Jim Gardner And The North Carolina ABC Place Prevention First

It’s been almost four years since Jim Gardner was appointed Chairman of the North Carolina Alcoholic Beverage Control (ABC) Commission, and in that time the agency has made huge strides in the areas of growth and enforcement. The main focus of Gardner’s tenure has been to combat underage drinking, and the ABC Commission’s “Talk It Out” campaign has been praised for its detailed comprehensiveness and wide scope. Still, Gardner stresses that there’s much work to be done in this and other areas to bring North Carolina to the level of compliance it needs.

Strong and Steady Growth

When North Carolina Governor Pat McCrory appointed Gardner to the role of Chairman in February 2013, he did so in spite of the fact that Gardner had no previous experience in the liquor industry. Rather, Gardner brought a plethora of knowledge gained through experience working in business and in the food industry. He previously served as Co-Founder and Executive Vice President of Hardee’s Food Systems, Inc., and Vice President of Gardner Dairy Products. Gardner is also a military veteran, having served in the United States Army.

“My entire life outside of politics is in the business industry, and it was a natural fit with the North Carolina ABC Commission,” Gardner says.

Indeed, the Raleigh-based ABC Commission is run just like a large business. Operationally, North Carolina is unique in that the agency acts as the single wholesaler in the state, distributing more than 2,200 listed products and more than 2,000 special orders from two 200,000-square-foot warehouses. However, all retail sales are managed by individual ABC boards. The 425 ABC stores are owned and operated by the local jurisdictions in which they reside. A total of 166 local ABC boards operate the stores and select all liquor sold in the retail stores. The boards are all appointed by county commissioners or city councils, and are integral parts of the communities they serve.

At the ABC Commission headquarters, approximately 50 staff members provide support, issue permits and manage violations. The agency also maintains strong partnerships with coalitions and community groups throughout the state, working together to address challenges, collaborate on programming and share resources.

The interior of the North Carolina ABC Store in Cameron Village shopping center in Raleigh, N.C. on Thursday, August 18, 2016.

The North Carolina ABC Store in Cameron Village shopping center in Raleigh, N.C.

Firm Believer In How The Agency Operates

“When I first arrived in North Carolina, there was lots of talk about privatization,” he recalls. “Our system is profitable. It’s worked since 1937. And all the money gets put back into the cities, counties and the state. I’m strongly opposed to the idea of privatization. In ‘ABC,’ the ‘C’ stands for ‘control.’ We have the ability to control the dangerous aspects of alcohol abuse, so hopefully all that talk of privatization is behind us. This system starts at the local level and involves the state. That pride of ownership you see here is something you just can’t replace.”

The ABC system is also on the cutting edge of modernization compared to similar state operations. One recent technological enhancement is a mobile app several of the larger boards are putting into place to help clerks quickly and accurately scan IDs to identify fakes.

“The app can recognize IDs from any state, and it’s going to make it so much easier for retailers to prevent underage sales,” Gardner says.

As a result of its efficiencies, the agency has experienced phenomenal growth over the past several years. During the 2016 fiscal year, gross sales at ABC retail stores generated more than $1 billion in revenue, with 5.6 million cases of product shipped. The ABC Commission contributed a total of $1.5 billion to the state’s general fund over the past five years, and 98% of the ABC boards operate profitably. Gardner credits this momentum to growth within the state of North Carolina itself, and also the great work being performed by the ABC Commission staff.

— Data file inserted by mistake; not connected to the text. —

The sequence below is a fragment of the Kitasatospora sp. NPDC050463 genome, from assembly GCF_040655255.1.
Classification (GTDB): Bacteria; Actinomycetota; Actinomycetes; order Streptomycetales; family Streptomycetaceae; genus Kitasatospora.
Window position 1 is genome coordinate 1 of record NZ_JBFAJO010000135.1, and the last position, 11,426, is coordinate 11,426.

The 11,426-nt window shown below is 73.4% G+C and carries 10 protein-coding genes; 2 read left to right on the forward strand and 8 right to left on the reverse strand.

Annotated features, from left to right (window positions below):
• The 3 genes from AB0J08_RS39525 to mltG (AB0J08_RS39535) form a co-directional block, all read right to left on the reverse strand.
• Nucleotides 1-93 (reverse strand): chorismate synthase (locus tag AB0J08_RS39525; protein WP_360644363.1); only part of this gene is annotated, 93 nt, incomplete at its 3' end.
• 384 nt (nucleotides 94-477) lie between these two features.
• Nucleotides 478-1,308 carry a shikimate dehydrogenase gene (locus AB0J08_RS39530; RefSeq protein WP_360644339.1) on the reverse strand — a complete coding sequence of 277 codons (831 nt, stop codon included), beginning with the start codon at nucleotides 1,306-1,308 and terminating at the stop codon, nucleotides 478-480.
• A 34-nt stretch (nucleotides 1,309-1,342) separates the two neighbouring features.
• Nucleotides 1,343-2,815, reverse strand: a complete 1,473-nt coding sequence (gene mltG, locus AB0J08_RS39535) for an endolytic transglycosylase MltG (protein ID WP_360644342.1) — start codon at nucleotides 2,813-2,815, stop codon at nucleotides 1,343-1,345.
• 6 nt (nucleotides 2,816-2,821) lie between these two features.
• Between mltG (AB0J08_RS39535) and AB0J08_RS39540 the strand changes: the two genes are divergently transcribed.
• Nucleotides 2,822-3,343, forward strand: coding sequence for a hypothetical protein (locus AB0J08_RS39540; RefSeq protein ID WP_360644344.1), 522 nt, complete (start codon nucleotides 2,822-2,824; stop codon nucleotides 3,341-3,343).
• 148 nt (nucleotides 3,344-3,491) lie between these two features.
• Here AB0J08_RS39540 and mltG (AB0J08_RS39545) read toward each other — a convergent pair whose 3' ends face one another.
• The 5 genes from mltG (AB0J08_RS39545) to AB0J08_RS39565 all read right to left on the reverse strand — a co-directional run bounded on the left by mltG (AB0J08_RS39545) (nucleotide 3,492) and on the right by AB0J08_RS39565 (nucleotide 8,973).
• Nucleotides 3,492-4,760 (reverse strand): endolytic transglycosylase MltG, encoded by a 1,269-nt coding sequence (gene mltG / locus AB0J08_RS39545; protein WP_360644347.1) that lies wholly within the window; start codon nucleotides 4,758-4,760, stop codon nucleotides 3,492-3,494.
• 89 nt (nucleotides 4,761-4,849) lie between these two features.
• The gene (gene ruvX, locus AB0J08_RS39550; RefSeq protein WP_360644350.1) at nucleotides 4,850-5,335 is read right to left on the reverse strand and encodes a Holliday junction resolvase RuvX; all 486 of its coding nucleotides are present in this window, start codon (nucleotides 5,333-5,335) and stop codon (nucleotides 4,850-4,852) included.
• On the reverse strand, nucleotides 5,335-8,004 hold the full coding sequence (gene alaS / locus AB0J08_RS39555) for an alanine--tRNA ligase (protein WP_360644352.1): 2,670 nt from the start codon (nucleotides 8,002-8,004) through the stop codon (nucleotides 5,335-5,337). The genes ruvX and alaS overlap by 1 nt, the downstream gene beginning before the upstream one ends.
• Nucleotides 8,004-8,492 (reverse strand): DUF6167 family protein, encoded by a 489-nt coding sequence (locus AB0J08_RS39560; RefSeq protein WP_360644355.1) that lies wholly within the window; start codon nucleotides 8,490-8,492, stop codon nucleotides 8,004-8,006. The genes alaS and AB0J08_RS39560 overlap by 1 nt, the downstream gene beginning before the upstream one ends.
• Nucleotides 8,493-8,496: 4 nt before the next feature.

Employees at the North Carolina ABC Warehouse in Raleigh, N.C. load a truck with a shipment of spirits to be distributed to ABC stores in North Carolina on Thursday, August 18, 2016.

Employees at the North Carolina ABC Warehouse in Raleigh, N.C. load a truck with a shipment of spirits to be distributed to ABC stores in North Carolina.

Focusing On Enforcement And Education

The ABC Commission has also focused extensively on enforcing violations throughout the state. Last year, fines collected for violations amounted to more than $900,000, and all of that money was turned over to the various school districts where each violation took place. The Commission is required to attempt to settle cases whenever possible. Fines in North Carolina are steep: sale to underage or intoxicated persons can result in a $2,000 penalty for the first offence. A $4,000 fine along with an automatic three-day permit suspension is standard with the second offence of this type of violation. ABC permit holders who receive three violations within a three-year period are subject to a proposed settlement of 15 days active suspension and a penalty of $5,000.

While enforcing violations is a top priority for the agency, Gardner says it’s become increasingly difficult to do so due to a lack of resources in this area.

“We currently have a total of 60,000 permits across the state of North Carolina, and we have fewer NC ALE agents on the ground than we had back in 1992, when the number of permits was much smaller,” he explains. “The enforcement funds have not kept up with the growth of alcohol across the state.”

The ABC Commission heavily invests in providing training and educational programs. In-person training opportunities are supplemented by online training options, which are free and available 24/7. By working closely with permitted establishments, Gardner hopes to help people better understand their responsibilities and eventually eliminate all violations.